Grazing livestock can save the world.

Why George Monbiot is wrong: grazing livestock can save the world

L Hunter Lovins: George Monbiot’s recent criticism of Allan Savory’s theory that grazing livestock can reverse climate change ignores evidence that it’s already experiencing success

cow in a field
Can grazing cows save the world? Photograph: Graham Turner for the Guardian

In his recent interview with Allan Savory, the high profile biologist and farmer who argues that properly managing grazing animals can counter climate chaos, George Monbiot reasonably asks for proof. Where I believe he strays into the unreasonable, is in asserting that there is none.

Savory’s argument, which counters popular conceptions, is that more livestock rather than fewer can help save the planet through a concept he calls “holistic management.” In brief, he contends that grazing livestock can reverse desertification and restore carbon to the soil, enhancing its biodiversity and countering climate change. Monbiot claims that this approach doesn’t work and in fact does more harm than good. But his assertions skip over the science and on the ground evidence that say otherwise.

Richard Teague, a range scientist from Texas A&M University, presented in favour of Savory’s theory at the recent Putting Grasslands to Work conference in London. Teague’s research is finding significant soil carbon sequestration from holistic range management practices.

Soil scientist, Dr Elaine Ingham, a microbiologist and until recently chief scientist at Rodale Institute, described how healthy soil, the underpinning of civilization throughout history, is created in interaction between grazing animals and soil microbiologyPeer-reviewed research from Rodale has shown how regenerative agriculture can sequester more carbon than humans are now emitting. Scientists, as well as dozens of farmers, ranchers and pastoralists from around the world, describe how they are increasing the health of their land, the carrying capacity of it, its biodiversity, and its profitability, all while preserving their culture and traditions.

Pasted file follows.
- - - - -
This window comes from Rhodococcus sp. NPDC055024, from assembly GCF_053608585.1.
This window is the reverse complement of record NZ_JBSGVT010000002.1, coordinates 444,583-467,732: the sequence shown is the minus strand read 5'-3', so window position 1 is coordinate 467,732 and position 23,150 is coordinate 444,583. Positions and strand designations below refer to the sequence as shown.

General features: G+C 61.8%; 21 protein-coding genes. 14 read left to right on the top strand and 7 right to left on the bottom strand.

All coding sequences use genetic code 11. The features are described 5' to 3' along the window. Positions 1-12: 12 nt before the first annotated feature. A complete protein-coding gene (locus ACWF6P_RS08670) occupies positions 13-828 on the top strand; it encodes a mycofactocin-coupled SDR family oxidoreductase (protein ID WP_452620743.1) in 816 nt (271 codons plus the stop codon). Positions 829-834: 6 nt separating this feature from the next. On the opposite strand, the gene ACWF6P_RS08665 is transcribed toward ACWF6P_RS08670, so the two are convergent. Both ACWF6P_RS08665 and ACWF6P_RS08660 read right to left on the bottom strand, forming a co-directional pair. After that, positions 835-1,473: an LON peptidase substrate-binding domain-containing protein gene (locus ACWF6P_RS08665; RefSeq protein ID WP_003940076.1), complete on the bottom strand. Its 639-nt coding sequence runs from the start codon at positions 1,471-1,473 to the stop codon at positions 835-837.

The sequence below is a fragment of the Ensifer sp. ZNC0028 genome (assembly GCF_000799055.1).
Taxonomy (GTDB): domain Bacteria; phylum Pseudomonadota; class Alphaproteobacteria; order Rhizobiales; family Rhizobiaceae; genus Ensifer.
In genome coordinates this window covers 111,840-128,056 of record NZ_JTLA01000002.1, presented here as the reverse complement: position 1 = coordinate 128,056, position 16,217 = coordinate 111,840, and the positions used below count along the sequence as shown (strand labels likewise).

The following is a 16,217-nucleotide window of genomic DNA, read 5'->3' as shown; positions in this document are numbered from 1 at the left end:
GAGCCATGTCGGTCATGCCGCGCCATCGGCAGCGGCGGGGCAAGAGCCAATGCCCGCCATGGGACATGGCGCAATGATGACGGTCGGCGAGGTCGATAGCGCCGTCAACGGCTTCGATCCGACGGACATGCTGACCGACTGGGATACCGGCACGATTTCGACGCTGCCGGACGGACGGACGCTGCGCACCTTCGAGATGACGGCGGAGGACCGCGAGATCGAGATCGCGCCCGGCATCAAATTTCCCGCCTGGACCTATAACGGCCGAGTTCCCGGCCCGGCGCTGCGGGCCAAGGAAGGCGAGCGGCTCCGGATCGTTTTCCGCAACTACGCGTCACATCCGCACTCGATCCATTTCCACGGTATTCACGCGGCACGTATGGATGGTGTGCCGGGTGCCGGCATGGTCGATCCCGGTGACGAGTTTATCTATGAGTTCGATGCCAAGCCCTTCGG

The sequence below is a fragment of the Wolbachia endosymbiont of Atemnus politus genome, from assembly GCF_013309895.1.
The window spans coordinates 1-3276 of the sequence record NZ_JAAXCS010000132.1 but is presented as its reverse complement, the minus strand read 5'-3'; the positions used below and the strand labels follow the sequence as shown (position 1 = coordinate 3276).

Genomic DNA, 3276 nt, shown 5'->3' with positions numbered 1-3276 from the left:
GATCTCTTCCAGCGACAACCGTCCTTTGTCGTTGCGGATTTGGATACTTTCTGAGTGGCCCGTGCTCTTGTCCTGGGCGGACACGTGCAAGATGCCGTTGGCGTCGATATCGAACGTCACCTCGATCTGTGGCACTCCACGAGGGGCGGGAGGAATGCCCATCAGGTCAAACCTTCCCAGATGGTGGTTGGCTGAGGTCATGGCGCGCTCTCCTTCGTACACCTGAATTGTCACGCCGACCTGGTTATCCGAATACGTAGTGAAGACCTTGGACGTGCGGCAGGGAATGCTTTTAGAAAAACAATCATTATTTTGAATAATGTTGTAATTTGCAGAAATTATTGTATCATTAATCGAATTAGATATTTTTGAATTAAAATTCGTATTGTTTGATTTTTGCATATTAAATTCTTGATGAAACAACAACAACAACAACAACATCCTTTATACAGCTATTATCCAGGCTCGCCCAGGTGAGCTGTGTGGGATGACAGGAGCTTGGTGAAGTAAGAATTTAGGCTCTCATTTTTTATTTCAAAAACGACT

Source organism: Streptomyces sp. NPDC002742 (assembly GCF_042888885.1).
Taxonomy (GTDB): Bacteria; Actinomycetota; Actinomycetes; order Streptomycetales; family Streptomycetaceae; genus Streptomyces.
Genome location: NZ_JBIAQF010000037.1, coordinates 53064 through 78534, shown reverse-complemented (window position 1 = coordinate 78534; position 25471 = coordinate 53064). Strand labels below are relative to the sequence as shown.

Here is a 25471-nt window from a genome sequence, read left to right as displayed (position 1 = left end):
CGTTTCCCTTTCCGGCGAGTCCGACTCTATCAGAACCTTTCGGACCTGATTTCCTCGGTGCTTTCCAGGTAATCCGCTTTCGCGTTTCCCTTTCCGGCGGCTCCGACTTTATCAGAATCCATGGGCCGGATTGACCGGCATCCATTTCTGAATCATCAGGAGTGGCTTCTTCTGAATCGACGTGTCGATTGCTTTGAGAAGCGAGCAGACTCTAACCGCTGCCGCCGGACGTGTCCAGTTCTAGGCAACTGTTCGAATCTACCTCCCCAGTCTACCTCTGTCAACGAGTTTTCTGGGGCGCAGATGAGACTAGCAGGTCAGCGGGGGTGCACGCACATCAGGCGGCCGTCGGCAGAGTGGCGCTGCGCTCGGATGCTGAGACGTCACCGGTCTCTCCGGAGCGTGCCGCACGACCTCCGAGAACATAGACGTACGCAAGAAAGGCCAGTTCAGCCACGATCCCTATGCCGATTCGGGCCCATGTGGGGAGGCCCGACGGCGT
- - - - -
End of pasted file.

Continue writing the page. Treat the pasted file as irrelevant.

How much carbon can be sequestered in properly managed grasslands and how fast? We don’t know, but we do know that massive carbon reserves were present in the ten-foot thick black soil of the historic grasslands of the Great Plains of the US. We know that the globe’s grasslands are the second largest store of naturally sequestered carbon after the oceans. They got that way by co-evolving with pre-industrial grazing practices: sufficient herds of native graziers, dense packed by healthy populations of predators.

It’s reasonable to call for more research on whether properly managed grazing offers people a way to take carbon from the air and return it to the soil where nature intended it to be. What is not reasonable, is attacking without at least also citing the peer-reviewed science that backs up Savory’s assertions.

Claims that Savory’s approach has been discredited in the academic literature are based solely on two papers, one of which Monbiot cites. Both have been countered in academic and professional literature bypapers which find that Savory’s method meets the claimed ecological, economic, and quality of life enhancing goals. It improves grass density, soil moisture, soil bulk density, standing crop biomass, and soil organic matter, an indicator of increases in soil carbon.